Brussels was effectively on terror lockdown Saturday after “precise” warnings of a Paris-style bomb and gun attack forced the closure of the subway system and citizens were warned to avoid public spaces.
As the manhunt continued for at least one suspect from last week’s massacre in France, the Belgian government raised the capital’s terrorism alert level to its highest status – indicating a “serious and immediate threat.”
Heavily armed police and soldiers were deployed across the city and all soccer games were canceled.
The country’s crisis center urged people in Brussels to avoid concerts, airports, public transportation and crowded shopping centers.
Belgian Prime Minister Charles Michel said the alert was “based on quite precise information about the risk of an attack like the one that happened in Paris … where several individuals with arms and explosives launch actions, perhaps even in several places at the same time.”
At least one Paris attacker, Salah Abdeslam, crossed into Belgium the morning after the attacks but his whereabouts are unknown.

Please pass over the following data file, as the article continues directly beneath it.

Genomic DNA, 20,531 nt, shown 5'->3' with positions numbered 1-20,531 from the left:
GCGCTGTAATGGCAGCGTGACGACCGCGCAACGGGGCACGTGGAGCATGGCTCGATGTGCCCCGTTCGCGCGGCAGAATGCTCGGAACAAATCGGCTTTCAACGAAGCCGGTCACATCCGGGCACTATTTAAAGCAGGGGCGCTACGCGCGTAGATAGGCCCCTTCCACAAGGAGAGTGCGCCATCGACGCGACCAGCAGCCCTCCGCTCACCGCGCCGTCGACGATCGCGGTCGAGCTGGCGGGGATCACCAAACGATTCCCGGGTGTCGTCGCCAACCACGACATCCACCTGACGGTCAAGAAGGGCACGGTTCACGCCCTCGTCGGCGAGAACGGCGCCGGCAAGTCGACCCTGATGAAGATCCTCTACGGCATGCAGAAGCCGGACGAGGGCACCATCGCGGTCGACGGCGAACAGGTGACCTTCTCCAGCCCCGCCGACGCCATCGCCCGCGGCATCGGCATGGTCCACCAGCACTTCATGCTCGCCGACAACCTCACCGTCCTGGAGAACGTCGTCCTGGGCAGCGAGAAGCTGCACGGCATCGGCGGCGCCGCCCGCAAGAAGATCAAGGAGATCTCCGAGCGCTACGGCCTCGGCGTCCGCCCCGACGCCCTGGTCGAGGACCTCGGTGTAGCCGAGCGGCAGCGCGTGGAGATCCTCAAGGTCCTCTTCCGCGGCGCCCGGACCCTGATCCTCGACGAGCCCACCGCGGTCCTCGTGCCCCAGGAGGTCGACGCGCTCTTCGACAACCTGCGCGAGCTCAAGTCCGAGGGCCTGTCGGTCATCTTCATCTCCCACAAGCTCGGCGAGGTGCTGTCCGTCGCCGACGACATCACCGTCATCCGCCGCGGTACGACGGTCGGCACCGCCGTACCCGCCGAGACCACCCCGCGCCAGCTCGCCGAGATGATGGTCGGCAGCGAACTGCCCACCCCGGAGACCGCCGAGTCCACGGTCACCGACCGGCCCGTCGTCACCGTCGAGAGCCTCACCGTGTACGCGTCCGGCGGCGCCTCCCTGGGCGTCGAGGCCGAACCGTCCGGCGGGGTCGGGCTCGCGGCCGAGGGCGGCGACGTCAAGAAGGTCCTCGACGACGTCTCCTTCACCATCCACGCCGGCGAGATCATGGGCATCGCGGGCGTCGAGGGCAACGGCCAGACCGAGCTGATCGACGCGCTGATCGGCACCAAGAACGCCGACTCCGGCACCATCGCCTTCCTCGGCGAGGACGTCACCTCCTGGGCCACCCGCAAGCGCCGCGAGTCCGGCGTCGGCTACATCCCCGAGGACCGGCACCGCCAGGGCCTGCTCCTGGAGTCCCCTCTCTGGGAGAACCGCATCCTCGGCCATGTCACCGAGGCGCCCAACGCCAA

“We urge the public not to give in to panic, to stay calm,” Michel said. “We have taken the measures that are necessary.”
He added that the threat would be reassessed on Sunday afternoon.
Investigators are trying to determine how a network of primarily French and Belgian attackers with links to ISIS in Syria carried out the deadliest violence in France in decades — and how many may still be on the run.
A new potential link emerged Saturday in Antalya, Turkey, with the arrest of three people including Ahmet Dahmani, a 26-year-old Belgian who reportedly scouted some of the Paris attack sites. The other two suspects were Syrian and are accused of coming to Turkey to escort Dahmani back to ISIS areas inside Syria, a security source told NBC News.
One of the attackers who blew himself up outside the Stade de France was based in Belgium. The suspected organizer of the Paris attacks, Abdelhamid Abaaoud, who was killed in a raid near Paris Wednesday, grew up in theimpoverished Molenbeek neighborhood of Brussels.
Belgium — with a population of just 11 million — has the highest number per capita of militants fighting in Syria and Iraq, experts say.